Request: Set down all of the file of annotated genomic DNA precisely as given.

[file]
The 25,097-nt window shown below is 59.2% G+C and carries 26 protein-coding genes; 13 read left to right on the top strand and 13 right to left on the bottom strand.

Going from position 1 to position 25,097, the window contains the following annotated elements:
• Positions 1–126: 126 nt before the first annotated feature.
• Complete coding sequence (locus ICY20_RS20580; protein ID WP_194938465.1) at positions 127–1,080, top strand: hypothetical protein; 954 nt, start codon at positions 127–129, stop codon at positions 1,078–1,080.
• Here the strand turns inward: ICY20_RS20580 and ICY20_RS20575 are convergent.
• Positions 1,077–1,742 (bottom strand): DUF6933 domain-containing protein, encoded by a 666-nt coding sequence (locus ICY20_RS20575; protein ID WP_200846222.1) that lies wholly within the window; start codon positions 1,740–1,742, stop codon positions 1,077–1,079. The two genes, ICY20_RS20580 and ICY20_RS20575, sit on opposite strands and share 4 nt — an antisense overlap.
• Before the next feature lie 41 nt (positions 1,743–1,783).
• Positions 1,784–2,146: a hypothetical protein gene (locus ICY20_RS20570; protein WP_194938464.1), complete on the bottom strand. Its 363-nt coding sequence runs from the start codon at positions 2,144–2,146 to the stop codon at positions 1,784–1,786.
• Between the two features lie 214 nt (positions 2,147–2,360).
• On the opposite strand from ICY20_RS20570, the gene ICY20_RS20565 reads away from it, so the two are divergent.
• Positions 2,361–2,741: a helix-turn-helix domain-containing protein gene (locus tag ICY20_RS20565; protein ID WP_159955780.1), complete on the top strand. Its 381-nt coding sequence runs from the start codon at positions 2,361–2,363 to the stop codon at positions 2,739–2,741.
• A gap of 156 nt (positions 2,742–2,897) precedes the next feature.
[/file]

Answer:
The 25,097-nt window shown below is 59.2% G+C and carries 26 protein-coding genes; 13 read left to right on the top strand and 13 right to left on the bottom strand.

Going from position 1 to position 25,097, the window contains the following annotated elements:
• Positions 1–126: 126 nt before the first annotated feature.
• Complete coding sequence (locus ICY20_RS20580; protein ID WP_194938465.1) at positions 127–1,080, top strand: hypothetical protein; 954 nt, start codon at positions 127–129, stop codon at positions 1,078–1,080.
• Here the strand turns inward: ICY20_RS20580 and ICY20_RS20575 are convergent.
• Positions 1,077–1,742 (bottom strand): DUF6933 domain-containing protein, encoded by a 666-nt coding sequence (locus ICY20_RS20575; protein ID WP_200846222.1) that lies wholly within the window; start codon positions 1,740–1,742, stop codon positions 1,077–1,079. The two genes, ICY20_RS20580 and ICY20_RS20575, sit on opposite strands and share 4 nt — an antisense overlap.
• Before the next feature lie 41 nt (positions 1,743–1,783).
• Positions 1,784–2,146: a hypothetical protein gene (locus ICY20_RS20570; protein WP_194938464.1), complete on the bottom strand. Its 363-nt coding sequence runs from the start codon at positions 2,144–2,146 to the stop codon at positions 1,784–1,786.
• Between the two features lie 214 nt (positions 2,147–2,360).
• On the opposite strand from ICY20_RS20570, the gene ICY20_RS20565 reads away from it, so the two are divergent.
• Positions 2,361–2,741: a helix-turn-helix domain-containing protein gene (locus tag ICY20_RS20565; protein ID WP_159955780.1), complete on the top strand. Its 381-nt coding sequence runs from the start codon at positions 2,361–2,363 to the stop codon at positions 2,739–2,741.
• A gap of 156 nt (positions 2,742–2,897) precedes the next feature.